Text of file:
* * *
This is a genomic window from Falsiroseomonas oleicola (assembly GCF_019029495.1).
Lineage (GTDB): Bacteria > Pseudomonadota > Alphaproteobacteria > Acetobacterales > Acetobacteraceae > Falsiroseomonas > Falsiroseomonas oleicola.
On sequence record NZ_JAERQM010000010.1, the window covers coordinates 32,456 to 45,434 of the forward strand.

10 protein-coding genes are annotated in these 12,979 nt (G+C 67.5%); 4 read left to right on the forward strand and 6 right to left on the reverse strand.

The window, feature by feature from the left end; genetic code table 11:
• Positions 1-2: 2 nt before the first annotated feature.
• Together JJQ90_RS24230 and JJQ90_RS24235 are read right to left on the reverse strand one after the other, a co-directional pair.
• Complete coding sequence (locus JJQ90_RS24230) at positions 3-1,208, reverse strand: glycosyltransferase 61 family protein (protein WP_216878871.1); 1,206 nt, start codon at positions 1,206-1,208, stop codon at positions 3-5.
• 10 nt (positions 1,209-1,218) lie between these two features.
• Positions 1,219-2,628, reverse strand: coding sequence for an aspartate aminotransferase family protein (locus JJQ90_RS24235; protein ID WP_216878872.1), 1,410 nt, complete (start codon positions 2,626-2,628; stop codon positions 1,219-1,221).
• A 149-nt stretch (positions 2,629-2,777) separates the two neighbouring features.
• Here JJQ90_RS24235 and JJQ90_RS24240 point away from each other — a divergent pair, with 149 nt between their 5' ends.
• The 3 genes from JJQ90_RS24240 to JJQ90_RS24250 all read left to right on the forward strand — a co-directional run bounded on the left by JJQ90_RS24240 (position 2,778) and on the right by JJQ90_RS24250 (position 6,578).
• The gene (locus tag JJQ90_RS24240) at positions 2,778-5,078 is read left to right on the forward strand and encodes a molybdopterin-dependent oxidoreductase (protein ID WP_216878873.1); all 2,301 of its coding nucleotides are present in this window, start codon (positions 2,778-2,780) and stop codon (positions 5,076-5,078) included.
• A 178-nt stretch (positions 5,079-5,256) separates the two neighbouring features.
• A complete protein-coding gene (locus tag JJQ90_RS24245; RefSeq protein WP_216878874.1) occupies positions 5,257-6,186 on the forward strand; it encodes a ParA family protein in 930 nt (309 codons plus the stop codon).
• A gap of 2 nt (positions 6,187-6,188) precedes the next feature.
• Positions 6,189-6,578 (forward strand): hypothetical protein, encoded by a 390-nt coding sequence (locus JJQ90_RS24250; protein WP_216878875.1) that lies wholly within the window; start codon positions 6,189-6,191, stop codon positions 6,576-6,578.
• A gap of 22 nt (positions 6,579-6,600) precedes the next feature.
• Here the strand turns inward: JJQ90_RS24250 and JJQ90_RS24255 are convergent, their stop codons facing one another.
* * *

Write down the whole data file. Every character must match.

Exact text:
This is a genomic window from Falsiroseomonas oleicola (assembly GCF_019029495.1).
Lineage (GTDB): Bacteria > Pseudomonadota > Alphaproteobacteria > Acetobacterales > Acetobacteraceae > Falsiroseomonas > Falsiroseomonas oleicola.
On sequence record NZ_JAERQM010000010.1, the window covers coordinates 32,456 to 45,434 of the forward strand.

10 protein-coding genes are annotated in these 12,979 nt (G+C 67.5%); 4 read left to right on the forward strand and 6 right to left on the reverse strand.

The window, feature by feature from the left end; genetic code table 11:
• Positions 1-2: 2 nt before the first annotated feature.
• Together JJQ90_RS24230 and JJQ90_RS24235 are read right to left on the reverse strand one after the other, a co-directional pair.
• Complete coding sequence (locus JJQ90_RS24230) at positions 3-1,208, reverse strand: glycosyltransferase 61 family protein (protein WP_216878871.1); 1,206 nt, start codon at positions 1,206-1,208, stop codon at positions 3-5.
• 10 nt (positions 1,209-1,218) lie between these two features.
• Positions 1,219-2,628, reverse strand: coding sequence for an aspartate aminotransferase family protein (locus JJQ90_RS24235; protein ID WP_216878872.1), 1,410 nt, complete (start codon positions 2,626-2,628; stop codon positions 1,219-1,221).
• A 149-nt stretch (positions 2,629-2,777) separates the two neighbouring features.
• Here JJQ90_RS24235 and JJQ90_RS24240 point away from each other — a divergent pair, with 149 nt between their 5' ends.
• The 3 genes from JJQ90_RS24240 to JJQ90_RS24250 all read left to right on the forward strand — a co-directional run bounded on the left by JJQ90_RS24240 (position 2,778) and on the right by JJQ90_RS24250 (position 6,578).
• The gene (locus tag JJQ90_RS24240) at positions 2,778-5,078 is read left to right on the forward strand and encodes a molybdopterin-dependent oxidoreductase (protein ID WP_216878873.1); all 2,301 of its coding nucleotides are present in this window, start codon (positions 2,778-2,780) and stop codon (positions 5,076-5,078) included.
• A 178-nt stretch (positions 5,079-5,256) separates the two neighbouring features.
• A complete protein-coding gene (locus tag JJQ90_RS24245; RefSeq protein WP_216878874.1) occupies positions 5,257-6,186 on the forward strand; it encodes a ParA family protein in 930 nt (309 codons plus the stop codon).
• A gap of 2 nt (positions 6,187-6,188) precedes the next feature.
• Positions 6,189-6,578 (forward strand): hypothetical protein, encoded by a 390-nt coding sequence (locus JJQ90_RS24250; protein WP_216878875.1) that lies wholly within the window; start codon positions 6,189-6,191, stop codon positions 6,576-6,578.
• A gap of 22 nt (positions 6,579-6,600) precedes the next feature.
• Here the strand turns inward: JJQ90_RS24250 and JJQ90_RS24255 are convergent, their stop codons facing one another.